Ordinarily suicide would be committed at a secluded place and not in
open place. It would not be committed before anybody and certainly not
when everybody in the house was present. In a case of this nature,
Section 113-A of Indian Evidence Act would be attracted. Appellants did
not adduce any evidence. All the inmates of the house were accused. All
came within the purview of Section 113-A of the Evidence Act. Onus
shifted to them to show that the death was accidental in nature. Those
who were near the deceased at the relevant time should have shown as to
how the accident took place. It is difficult to believe that an educated
woman would take poison accidentally.
39. In Randhir Singh v. State of
Punjab [(2004) 13 SCC 129], it was observed:
"9. Great stress was laid on the
victim's statement having not expressed before her friends about any
harassment. In a tradition and custom-bound Indian society no
conservative woman would disclose family discords before a person,
however close he or she may be. Merely because the deceased had not told
close friends about the demand of dowry or harassment that does not
positively prove the absence of demand of dowry. The said circumstance
has to be weighed along with the evidence regarding demand of dowry. If
the evidence regarding demand of dowry is established, is cogent and
reliable merely because the victim had not stated before some persons
about the harassment or torture that would be really of no consequence."
It was also observed:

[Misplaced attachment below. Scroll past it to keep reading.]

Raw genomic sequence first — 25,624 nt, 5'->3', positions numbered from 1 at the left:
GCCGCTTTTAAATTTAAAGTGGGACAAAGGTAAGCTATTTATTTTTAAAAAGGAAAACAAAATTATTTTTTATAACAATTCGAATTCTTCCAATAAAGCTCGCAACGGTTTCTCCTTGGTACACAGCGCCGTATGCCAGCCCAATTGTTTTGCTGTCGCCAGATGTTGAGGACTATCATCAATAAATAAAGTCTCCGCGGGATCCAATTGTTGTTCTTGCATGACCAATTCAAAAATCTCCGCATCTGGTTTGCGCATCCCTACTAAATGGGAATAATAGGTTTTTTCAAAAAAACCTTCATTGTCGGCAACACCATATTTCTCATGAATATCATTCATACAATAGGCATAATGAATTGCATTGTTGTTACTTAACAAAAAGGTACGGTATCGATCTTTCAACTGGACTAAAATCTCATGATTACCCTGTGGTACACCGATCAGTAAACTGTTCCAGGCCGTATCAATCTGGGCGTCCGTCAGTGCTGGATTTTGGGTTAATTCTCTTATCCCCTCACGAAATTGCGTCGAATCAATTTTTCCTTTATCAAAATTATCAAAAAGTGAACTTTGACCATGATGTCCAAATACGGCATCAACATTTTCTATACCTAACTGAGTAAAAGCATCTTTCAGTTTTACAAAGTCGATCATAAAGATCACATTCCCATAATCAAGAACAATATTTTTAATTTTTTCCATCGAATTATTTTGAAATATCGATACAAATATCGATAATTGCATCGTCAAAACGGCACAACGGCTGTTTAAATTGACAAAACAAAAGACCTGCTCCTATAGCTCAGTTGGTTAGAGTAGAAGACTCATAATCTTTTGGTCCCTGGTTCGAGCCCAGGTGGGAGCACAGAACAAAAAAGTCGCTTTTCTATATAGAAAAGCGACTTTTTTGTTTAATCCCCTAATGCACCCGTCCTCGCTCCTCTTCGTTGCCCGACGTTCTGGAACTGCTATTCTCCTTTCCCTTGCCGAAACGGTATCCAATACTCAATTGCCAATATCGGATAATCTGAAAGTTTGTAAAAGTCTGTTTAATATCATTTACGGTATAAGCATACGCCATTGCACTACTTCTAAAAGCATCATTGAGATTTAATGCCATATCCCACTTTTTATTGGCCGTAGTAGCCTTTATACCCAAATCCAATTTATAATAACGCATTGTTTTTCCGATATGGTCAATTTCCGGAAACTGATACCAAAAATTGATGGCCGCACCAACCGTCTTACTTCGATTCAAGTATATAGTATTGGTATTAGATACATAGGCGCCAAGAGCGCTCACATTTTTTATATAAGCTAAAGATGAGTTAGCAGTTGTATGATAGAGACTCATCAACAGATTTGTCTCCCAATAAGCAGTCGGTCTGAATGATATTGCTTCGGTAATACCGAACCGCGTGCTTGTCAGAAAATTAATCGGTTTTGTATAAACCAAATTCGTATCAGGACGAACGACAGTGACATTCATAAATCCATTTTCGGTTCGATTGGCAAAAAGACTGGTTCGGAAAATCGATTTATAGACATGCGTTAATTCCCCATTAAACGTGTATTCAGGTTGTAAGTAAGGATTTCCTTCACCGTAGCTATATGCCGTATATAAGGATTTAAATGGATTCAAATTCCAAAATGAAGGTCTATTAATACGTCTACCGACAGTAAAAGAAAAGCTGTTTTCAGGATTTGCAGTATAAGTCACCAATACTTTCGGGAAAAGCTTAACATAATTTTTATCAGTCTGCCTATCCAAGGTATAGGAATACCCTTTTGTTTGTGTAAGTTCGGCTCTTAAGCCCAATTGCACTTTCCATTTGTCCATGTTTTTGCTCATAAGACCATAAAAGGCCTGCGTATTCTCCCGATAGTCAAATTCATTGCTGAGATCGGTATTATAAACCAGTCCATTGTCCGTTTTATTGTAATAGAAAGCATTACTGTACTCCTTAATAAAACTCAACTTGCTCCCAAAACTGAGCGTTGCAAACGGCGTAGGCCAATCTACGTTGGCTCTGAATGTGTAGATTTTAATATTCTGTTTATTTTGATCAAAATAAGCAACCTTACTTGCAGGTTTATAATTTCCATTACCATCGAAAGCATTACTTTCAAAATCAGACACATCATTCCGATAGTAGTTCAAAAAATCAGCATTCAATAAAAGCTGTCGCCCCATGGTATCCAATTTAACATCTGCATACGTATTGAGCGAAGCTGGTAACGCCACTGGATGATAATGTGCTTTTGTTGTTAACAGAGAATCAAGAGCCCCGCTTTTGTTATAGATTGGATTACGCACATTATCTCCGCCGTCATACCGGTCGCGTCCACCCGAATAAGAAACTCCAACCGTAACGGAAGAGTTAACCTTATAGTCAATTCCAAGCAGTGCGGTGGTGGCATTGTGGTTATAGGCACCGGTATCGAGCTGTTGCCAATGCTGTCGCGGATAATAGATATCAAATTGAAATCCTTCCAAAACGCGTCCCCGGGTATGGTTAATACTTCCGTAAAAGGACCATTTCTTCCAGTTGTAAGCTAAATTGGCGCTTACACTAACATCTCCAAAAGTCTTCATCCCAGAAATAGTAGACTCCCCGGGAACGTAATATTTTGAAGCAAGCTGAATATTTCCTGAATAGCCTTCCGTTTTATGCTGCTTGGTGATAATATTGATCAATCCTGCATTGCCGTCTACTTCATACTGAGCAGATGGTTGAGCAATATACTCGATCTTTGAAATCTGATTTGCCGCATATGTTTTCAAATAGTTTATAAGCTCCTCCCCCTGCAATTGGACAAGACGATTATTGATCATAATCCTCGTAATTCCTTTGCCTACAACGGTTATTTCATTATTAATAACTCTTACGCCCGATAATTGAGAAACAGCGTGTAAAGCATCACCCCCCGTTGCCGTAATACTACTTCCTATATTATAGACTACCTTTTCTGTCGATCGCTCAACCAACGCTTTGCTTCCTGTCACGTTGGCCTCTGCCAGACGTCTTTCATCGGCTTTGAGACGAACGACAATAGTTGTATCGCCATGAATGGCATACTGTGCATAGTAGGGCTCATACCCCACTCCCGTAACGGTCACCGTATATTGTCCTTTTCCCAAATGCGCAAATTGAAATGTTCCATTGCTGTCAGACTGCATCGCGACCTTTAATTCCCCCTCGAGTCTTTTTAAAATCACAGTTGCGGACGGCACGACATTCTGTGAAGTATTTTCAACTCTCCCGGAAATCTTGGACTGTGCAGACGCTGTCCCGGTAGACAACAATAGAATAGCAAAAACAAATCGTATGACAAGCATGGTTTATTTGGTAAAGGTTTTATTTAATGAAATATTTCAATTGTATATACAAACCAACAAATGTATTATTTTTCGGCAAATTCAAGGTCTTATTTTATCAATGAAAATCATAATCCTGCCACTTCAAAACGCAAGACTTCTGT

"13. In State of W.B. v. Orilal Jaiswal 1 this Court has observed
that the courts should be extremely careful in assessing the facts and
circumstances of each case and the evidence adduced in the trial for the
purpose of finding whether the cruelty meted out to the victim had in
fact induced her to end the life by committing suicide. If it transpires
to the court that a victim committing suicide was hypersensitive to
ordinary petulance, discord and differences in domestic life quite
common to the society to which the victim belonged and such petulance,
discord and differences were not expected to induce a similarly
circumstanced individual in a given society to commit suicide, the
conscience of the court should not be satisfied for basing a finding
that the accused charged of abetting the offence of suicide should be
40. Each case, however, is required to be determined on its own facts.
The case at hand indicates the participation of the accused immediately
before the commission of the crime. The prosecution having established
the ingredients of offences falling both under Sections 498A and 306 of
the Indian Penal Code, the burden shifted on the accused which they
failed to discharge.
41. In the facts and circumstances
obtaining in this case, we are of the opinion that it is not a case
where interference with the impugned judgment is called for. The appeal
is dismissed accordingly.